By Dylan Janeke, Head of Technology at Nimble Technologies
The term ‘Artificial Intelligence’ (AI) is currently trending as a revolutionary new technology that will change the face of business forever. The reality though is that AI is actually not new, and the phrase is being misused to cover a broad spectrum of different concepts.
One of those is deep machine learning, which actually is new and fairly revolutionary. It’s already being applied by organisations like Amazon and Google to perform complex analytics that previously was impossible. The trouble is, for the majority of businesses, it is just too expensive and too complicated to be of much use. AI, or what many people think AI is, is unlikely to be the solution your business needs.
What AI is… and what it isn’t
AI is a generic term to describe any software that mimics human cognitive and decision-making abilities. AI has in fact been around since the first computers emerged in the 1950’s, although in a rudimentary capacity. Since its first iterations, it has undoubtedly become more sophisticated, however, one of the misconceptions around it is that AI means computers can think for themselves.
Any form of AI requires data, which a computer will analyse in order to provide some form of insight or intelligence. In typical instances, a developer teaches a computer to do something by giving it specific instructions. The limit of this is that the developer needs to understand the problem and know how to fix it, in order to teach the computer to do the same. This has given rise to a new technique known as deep machine learning, or simply deep learning. This effectively involves providing a computer with a vast array of data and a problem to solve, and letting the computer find its own solution by analysing the data it is given.
Deep learning is a way of solving problems that humans do not understand, where computers are left to gather their own conclusions by analysing millions of examples. This deep learning is what many are simply calling AI, and it is where much of the potential for AI lies. However, while deep learning has huge possibilities, it also has huge problems that make it unusable for the vast majority of business cases.
The trouble with deep learning
Google has experimented with deep learning with DeepMind, and deep learning is what powers concepts like self-driving vehicles. Deep learning can also be used for image recognition, to determine whether images contain specific characteristics, which can be useful for blocking pornographic material or filtering other visuals.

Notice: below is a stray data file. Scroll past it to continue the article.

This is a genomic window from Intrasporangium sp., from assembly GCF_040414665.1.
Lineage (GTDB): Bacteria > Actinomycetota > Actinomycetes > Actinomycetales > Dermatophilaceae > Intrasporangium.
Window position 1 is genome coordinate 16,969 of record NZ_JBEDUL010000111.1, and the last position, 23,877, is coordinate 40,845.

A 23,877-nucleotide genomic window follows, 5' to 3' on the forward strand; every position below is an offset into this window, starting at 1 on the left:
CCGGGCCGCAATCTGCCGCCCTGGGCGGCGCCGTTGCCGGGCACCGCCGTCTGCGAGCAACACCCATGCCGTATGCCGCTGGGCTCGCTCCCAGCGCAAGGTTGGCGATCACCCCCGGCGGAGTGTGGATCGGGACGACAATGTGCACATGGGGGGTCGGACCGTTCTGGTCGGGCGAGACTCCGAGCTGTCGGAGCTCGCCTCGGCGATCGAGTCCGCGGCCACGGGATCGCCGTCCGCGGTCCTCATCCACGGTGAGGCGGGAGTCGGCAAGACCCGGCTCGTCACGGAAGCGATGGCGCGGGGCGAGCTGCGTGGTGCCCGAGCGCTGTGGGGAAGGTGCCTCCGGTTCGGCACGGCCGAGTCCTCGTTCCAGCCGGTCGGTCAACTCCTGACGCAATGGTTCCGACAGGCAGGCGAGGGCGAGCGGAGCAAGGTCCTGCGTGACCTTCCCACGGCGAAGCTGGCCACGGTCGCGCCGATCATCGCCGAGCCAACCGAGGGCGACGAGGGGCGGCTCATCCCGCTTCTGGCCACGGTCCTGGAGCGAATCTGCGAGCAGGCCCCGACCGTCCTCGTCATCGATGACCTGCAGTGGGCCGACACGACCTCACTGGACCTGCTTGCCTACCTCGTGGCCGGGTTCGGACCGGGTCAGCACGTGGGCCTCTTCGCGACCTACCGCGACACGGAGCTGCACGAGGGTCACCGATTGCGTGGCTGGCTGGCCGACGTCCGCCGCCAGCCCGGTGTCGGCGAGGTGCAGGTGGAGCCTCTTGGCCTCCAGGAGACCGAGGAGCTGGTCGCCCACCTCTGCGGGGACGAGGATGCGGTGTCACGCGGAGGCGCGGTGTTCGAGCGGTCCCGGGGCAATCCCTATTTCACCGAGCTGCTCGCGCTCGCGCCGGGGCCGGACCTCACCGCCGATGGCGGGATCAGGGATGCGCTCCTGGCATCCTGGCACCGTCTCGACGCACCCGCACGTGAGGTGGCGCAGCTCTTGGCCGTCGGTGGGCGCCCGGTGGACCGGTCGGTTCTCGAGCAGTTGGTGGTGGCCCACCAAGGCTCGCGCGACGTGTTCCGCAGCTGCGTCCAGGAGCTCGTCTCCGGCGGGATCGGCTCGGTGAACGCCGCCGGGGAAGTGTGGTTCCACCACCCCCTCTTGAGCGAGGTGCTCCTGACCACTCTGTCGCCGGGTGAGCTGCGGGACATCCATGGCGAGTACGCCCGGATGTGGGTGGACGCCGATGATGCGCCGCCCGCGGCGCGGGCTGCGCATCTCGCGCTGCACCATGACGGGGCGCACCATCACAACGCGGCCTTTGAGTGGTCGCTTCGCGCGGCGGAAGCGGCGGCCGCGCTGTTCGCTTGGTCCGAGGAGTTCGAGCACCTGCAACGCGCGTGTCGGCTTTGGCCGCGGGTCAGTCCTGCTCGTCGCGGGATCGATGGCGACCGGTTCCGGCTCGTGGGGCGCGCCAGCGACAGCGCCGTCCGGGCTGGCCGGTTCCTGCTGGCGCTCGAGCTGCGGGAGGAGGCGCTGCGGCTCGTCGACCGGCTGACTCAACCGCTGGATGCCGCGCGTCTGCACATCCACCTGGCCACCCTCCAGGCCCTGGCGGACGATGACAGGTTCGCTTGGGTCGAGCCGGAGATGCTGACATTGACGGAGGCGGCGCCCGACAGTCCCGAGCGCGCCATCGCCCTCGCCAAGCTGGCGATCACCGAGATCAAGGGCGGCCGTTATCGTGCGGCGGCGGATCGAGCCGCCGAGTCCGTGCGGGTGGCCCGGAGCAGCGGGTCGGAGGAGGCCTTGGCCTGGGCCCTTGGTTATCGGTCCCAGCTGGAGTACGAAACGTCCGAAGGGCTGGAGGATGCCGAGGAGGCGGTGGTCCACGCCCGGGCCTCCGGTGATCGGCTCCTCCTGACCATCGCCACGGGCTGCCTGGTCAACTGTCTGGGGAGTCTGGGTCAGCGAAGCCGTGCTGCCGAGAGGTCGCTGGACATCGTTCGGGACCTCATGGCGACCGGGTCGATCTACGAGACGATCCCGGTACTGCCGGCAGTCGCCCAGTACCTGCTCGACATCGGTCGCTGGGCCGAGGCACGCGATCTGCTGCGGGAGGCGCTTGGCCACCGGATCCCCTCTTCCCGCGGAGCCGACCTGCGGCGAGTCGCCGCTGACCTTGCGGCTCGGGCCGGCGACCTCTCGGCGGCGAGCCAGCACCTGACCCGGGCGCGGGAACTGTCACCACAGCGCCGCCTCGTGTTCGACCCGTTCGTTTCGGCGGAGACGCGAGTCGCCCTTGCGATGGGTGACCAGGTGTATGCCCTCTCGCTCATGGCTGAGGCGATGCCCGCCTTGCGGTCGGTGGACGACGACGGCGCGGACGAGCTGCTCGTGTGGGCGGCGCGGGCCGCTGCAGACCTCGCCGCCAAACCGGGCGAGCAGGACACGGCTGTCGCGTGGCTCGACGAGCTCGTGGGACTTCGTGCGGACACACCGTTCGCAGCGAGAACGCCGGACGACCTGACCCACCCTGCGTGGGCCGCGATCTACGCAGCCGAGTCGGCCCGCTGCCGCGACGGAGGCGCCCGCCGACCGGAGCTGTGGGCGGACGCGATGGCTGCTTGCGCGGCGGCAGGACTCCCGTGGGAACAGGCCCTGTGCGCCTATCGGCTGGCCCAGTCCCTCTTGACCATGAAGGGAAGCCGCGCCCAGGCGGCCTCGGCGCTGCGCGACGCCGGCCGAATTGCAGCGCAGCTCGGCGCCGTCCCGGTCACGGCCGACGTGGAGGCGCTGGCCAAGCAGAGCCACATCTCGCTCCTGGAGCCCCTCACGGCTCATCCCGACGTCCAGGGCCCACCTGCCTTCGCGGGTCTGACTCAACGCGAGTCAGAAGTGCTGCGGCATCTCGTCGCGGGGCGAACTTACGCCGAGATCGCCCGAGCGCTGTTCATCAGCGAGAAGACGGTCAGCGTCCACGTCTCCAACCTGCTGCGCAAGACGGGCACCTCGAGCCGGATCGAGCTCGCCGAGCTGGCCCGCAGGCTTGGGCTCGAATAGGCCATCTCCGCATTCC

The trouble is, to get an accurate model to train a computer, you need access to huge volumes of data, in the leagues of billions of records, so that the computer can run millions of simulations to get to the point of reaching a source of truth. This is extremely expensive and requires massive processing power and lots of time. The data is also the inherent source of problems, like Tay, one of the most infamous failures of deep learning, perfectly illustrates.
Tay was a bot introduced to Twitter by Microsoft in 2016. The idea was for it to learn from interactions with people on the social media site, by scanning posts and reading direct messages, which would be input into its training model. Tay was shut down in less than 24 hours because it became misogynistic and racist, and proved the age-old computer adage – garbage in, garbage out.
Tay is the perfect illustration of the biggest challenge of deep learning. Computers can come up with answers to anything. The problem is that the answer might not make sense because the question was wrong, or the data was insufficient or inappropriate data was used. Computers do not understand and cannot think, therefore they are unable to decide what is relevant unless they are explicitly told this. Any ‘intelligence’ relies on data, which in turn relies on a human to determine what is relevant and is subject to inherent bias.
So what are the business applications?
Unfortunately, while deep learning has massive potential, it does not have a huge number of applications in everyday business because it is incredibly expensive.
In most cases, businesses would be better served to try and understand the problem and then build a simple solution to solve it, rather than throwing money at deep learning to solve a problem that they do not understand. A rules-based system is infinitely more applicable than deep learning, which would typically be an overcomplicated answer to the majority of business problems.